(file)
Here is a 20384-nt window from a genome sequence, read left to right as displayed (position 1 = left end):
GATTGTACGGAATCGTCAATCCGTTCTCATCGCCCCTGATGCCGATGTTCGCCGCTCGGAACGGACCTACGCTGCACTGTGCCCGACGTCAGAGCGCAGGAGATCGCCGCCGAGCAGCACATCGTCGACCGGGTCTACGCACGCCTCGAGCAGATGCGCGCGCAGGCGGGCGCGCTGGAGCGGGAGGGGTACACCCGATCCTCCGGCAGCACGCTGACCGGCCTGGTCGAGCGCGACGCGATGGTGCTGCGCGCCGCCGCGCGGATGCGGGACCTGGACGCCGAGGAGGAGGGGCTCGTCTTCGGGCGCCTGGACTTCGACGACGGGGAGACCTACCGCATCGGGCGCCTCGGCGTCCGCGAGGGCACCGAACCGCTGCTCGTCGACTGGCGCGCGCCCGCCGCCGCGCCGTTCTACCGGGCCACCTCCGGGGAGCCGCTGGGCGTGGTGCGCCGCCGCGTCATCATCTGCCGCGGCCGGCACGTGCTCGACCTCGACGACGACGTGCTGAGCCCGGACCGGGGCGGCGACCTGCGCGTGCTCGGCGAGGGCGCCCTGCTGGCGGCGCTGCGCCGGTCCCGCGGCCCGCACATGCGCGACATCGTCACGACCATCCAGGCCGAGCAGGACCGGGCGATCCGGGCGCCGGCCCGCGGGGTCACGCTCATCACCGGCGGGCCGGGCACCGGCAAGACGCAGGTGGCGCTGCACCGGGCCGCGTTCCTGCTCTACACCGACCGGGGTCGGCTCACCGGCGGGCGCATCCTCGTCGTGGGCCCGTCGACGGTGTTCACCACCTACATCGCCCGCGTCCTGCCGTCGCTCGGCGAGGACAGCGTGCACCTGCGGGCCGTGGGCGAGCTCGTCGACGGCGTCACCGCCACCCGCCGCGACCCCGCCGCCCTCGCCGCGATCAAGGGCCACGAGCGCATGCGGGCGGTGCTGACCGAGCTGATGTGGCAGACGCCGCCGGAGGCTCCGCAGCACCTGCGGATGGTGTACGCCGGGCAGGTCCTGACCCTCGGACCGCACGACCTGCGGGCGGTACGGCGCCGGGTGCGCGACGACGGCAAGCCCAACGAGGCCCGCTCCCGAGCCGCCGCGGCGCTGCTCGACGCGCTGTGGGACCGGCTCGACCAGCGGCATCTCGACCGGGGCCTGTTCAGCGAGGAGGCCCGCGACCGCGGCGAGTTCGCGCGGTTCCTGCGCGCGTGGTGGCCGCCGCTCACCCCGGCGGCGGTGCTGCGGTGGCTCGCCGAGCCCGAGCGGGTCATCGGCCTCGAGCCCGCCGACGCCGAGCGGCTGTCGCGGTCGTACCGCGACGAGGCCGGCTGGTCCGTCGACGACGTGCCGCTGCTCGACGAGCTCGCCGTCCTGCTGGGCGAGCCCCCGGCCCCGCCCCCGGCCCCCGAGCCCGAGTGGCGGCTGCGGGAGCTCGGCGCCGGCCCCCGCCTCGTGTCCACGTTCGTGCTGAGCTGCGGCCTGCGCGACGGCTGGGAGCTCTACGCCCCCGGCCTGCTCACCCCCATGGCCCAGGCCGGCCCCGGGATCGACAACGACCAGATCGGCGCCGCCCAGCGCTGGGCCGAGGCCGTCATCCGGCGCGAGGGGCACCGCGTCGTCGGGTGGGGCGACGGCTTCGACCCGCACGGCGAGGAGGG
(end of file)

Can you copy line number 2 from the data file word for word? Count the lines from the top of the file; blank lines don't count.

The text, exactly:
GATTGTACGGAATCGTCAATCCGTTCTCATCGCCCCTGATGCCGATGTTCGCCGCTCGGAACGGACCTACGCTGCACTGTGCCCGACGTCAGAGCGCAGGAGATCGCCGCCGAGCAGCACATCGTCGACCGGGTCTACGCACGCCTCGAGCAGATGCGCGCGCAGGCGGGCGCGCTGGAGCGGGAGGGGTACACCCGATCCTCCGGCAGCACGCTGACCGGCCTGGTCGAGCGCGACGCGATGGTGCTGCGCGCCGCCGCGCGGATGCGGGACCTGGACGCCGAGGAGGAGGGGCTCGTCTTCGGGCGCCTGGACTTCGACGACGGGGAGACCTACCGCATCGGGCGCCTCGGCGTCCGCGAGGGCACCGAACCGCTGCTCGTCGACTGGCGCGCGCCCGCCGCCGCGCCGTTCTACCGGGCCACCTCCGGGGAGCCGCTGGGCGTGGTGCGCCGCCGCGTCATCATCTGCCGCGGCCGGCACGTGCTCGACCTCGACGACGACGTGCTGAGCCCGGACCGGGGCGGCGACCTGCGCGTGCTCGGCGAGGGCGCCCTGCTGGCGGCGCTGCGCCGGTCCCGCGGCCCGCACATGCGCGACATCGTCACGACCATCCAGGCCGAGCAGGACCGGGCGATCCGGGCGCCGGCCCGCGGGGTCACGCTCATCACCGGCGGGCCGGGCACCGGCAAGACGCAGGTGGCGCTGCACCGGGCCGCGTTCCTGCTCTACACCGACCGGGGTCGGCTCACCGGCGGGCGCATCCTCGTCGTGGGCCCGTCGACGGTGTTCACCACCTACATCGCCCGCGTCCTGCCGTCGCTCGGCGAGGACAGCGTGCACCTGCGGGCCGTGGGCGAGCTCGTCGACGGCGTCACCGCCACCCGCCGCGACCCCGCCGCCCTCGCCGCGATCAAGGGCCACGAGCGCATGCGGGCGGTGCTGACCGAGCTGATGTGGCAGACGCCGCCGGAGGCTCCGCAGCACCTGCGGATGGTGTACGCCGGGCAGGTCCTGACCCTCGGACCGCACGACCTGCGGGCGGTACGGCGCCGGGTGCGCGACGACGGCAAGCCCAACGAGGCCCGCTCCCGAGCCGCCGCGGCGCTGCTCGACGCGCTGTGGGACCGGCTCGACCAGCGGCATCTCGACCGGGGCCTGTTCAGCGAGGAGGCCCGCGACCGCGGCGAGTTCGCGCGGTTCCTGCGCGCGTGGTGGCCGCCGCTCACCCCGGCGGCGGTGCTGCGGTGGCTCGCCGAGCCCGAGCGGGTCATCGGCCTCGAGCCCGCCGACGCCGAGCGGCTGTCGCGGTCGTACCGCGACGAGGCCGGCTGGTCCGTCGACGACGTGCCGCTGCTCGACGAGCTCGCCGTCCTGCTGGGCGAGCCCCCGGCCCCGCCCCCGGCCCCCGAGCCCGAGTGGCGGCTGCGGGAGCTCGGCGCCGGCCCCCGCCTCGTGTCCACGTTCGTGCTGAGCTGCGGCCTGCGCGACGGCTGGGAGCTCTACGCCCCCGGCCTGCTCACCCCCATGGCCCAGGCCGGCCCCGGGATCGACAACGACCAGATCGGCGCCGCCCAGCGCTGGGCCGAGGCCGTCATCCGGCGCGAGGGGCACCGCGTCGTCGGGTGGGGCGACGGCTTCGACCCGCACGGCGAGGAGGG